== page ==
Haunting, moving dance work embodying what it means to hold on when everything is falling apart.
When a country has no contemporary arts scene to speak of, it would be easy for one of the only contemporary dancers to use it as an excuse to produce less than stellar work. But for the New Cambodian Artists, Snow Whitening Revisited is more than enough proof that there is fertile ground for the arts in Cambodia, with the talent and creativity in its artists to bring the contemporary scene to new heights.
Directed by Artistic Director Bob Ruijzendaal, Snow Whitening Revisited stars Khun Sreynoch and Ny Lai, playing versions of themselves as they ponder their future as contemporary dancers in a ghost town devoid of tourists, thanks to the pandemic. Dressed in black, the performance begins in dim lighting as Ny Lai performed, Khun Sreynoch watching at the side. Ny Lai’s movements are violent, forceful and jerky, precarious as she attempts to balance herself before losing it again. She eventually falls into Khun Sreynoch’s arms, and the two embrace, almost as if they’re holding on to each other in the face of disaster.
With ominous, foreboding music, Ny Lai gets up again, zombie-like as she seems to exert effort even from trudging across the stage before collapsing into a heap on the ground. Sreynoch, ever the best friend, goes over in an attempt to ‘revive’ her, jumping over her still body, desperately lifting her wrist to check for a pulse, animal-like in her fidgety, nervous persona.
Sreynoch takes centrestage now, and she too seems to become possessed by an otherworldly force, making guttural sounds from her throat, screeching and tiptoeing across the stage. Ny Lai returns, now dressed in a colourful blazer and pants, and seems to be playing a character, attempting to make Sreynoch conform to certain conventions. Tchaikovsky’s Nutcracker Suite plays, and they both seem to go into a frenzy, with Ny Lai leading and Sreynoch attempting to follow, stripping down to their undergarments as the music reaches its peak, and refusing to perform classical ballet moves, interpreting the piece in their own way.
Now dressed in red dresses, the music grows much more sombre, as Sreynoch attempts to lift Ny Lai, but drops her, again and again. We get a sense of the subtle violence and control that underscores these dancers’ lives, before Ny Lai sits down, burning joss sticks and offering a prayer for the deceased. Slowly and deliberately, she shows us individual portraits of women who perished in the Khmer Rouge, discarding each new photo around her, surrounded by these images of the dead, haunting as we see the sadness in her eyes. We feel almost as if their spirits are present in the room with them, even as we watch this stream from behind our laptop’s screen.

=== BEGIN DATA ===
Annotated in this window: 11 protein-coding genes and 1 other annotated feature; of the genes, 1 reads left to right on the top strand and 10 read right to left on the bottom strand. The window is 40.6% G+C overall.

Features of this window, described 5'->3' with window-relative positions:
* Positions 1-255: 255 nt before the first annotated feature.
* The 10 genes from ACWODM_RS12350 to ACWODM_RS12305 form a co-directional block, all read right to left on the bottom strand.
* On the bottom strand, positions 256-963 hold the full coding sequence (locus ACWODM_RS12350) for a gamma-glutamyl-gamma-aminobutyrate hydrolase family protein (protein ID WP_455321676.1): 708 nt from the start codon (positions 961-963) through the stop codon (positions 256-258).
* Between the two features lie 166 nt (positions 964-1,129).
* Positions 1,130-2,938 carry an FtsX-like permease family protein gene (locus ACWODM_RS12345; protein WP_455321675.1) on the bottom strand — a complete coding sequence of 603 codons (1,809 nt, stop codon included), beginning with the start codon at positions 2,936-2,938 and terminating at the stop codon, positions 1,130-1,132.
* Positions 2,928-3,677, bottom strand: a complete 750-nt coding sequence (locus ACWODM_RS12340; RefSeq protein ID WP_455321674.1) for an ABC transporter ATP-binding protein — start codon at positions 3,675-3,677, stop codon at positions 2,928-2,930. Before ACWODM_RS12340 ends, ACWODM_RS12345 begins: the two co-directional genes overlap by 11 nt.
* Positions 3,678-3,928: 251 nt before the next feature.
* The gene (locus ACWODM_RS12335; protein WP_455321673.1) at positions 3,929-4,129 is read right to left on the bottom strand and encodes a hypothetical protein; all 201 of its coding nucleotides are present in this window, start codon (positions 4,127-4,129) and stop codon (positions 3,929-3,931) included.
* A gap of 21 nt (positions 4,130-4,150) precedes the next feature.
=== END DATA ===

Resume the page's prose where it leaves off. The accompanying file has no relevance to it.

In what is probably the most powerful scene of all, Sreynoch arrives dragging a wedding dress behind her, and Ny Lai helps lace her into it. It looks like it is binding her, Sreynoch gently resisting, but Ny Lai holding the strings at the back, refusing to let her go. We are reminded that for many Cambodian women, marriage is often the most direct means to a better life, something that in this incredibly difficult time for artists, can be a tempting option, made worse by social pressure.
Sreynoch seems dejected in the dress, becoming someone she would never have recognised as she and Ny Lai pat white powder into her face, becoming ghostlier the more powder they pile on. As Sreynoch walks on, she leaves a trail of the same powder behind, like some sort of spiritual residue now that she feels dead inside. There is almost the sense that both women are performing something sacred as Ny Lai, still in her red dress, continues performing in the foreground, before both women fill their hands with powder, and blows at the photos on the ground, as if wishing them well in the afterlife, before the performance concludes.
Having seen how much they’ve suffered both spiritually and physically during these difficult times, we are left to ponder the fate and future of these two dancers as everything around them falls apart. But as they look to their predecessors from the Khmer Rouge and to each other for moral support, we hope only for the best as they trail off the stage. Keenly original, visually arresting, and skilfully executed, Snow Whitening Revisited shows how creativity and artistry can be found in any corner of the world, without a need for fancy sets or technology; just dedication to perfecting their craft, and a sincere message the artists wish to put across.
Photo Credit: Anders Jiras
Snow Whitening Revisited streams from 25th to 31st January 2021 as part of the 2021 M1 Singapore Fringe Festival. Tickets available here
The 2021 M1 Singapore Fringe Festival runs from 20th to 31st January 2021. Tickets available from SISTIC
For the first time, the Fringe is launching a special stay-home package to catch all performances at the festival via SISTIC Live. For an exclusive rate of $95, get access to all videos on demand of the Fringe performances throughout their screening periods.
Check out more information and the safety measures at venues the Fringe will be held at on their website here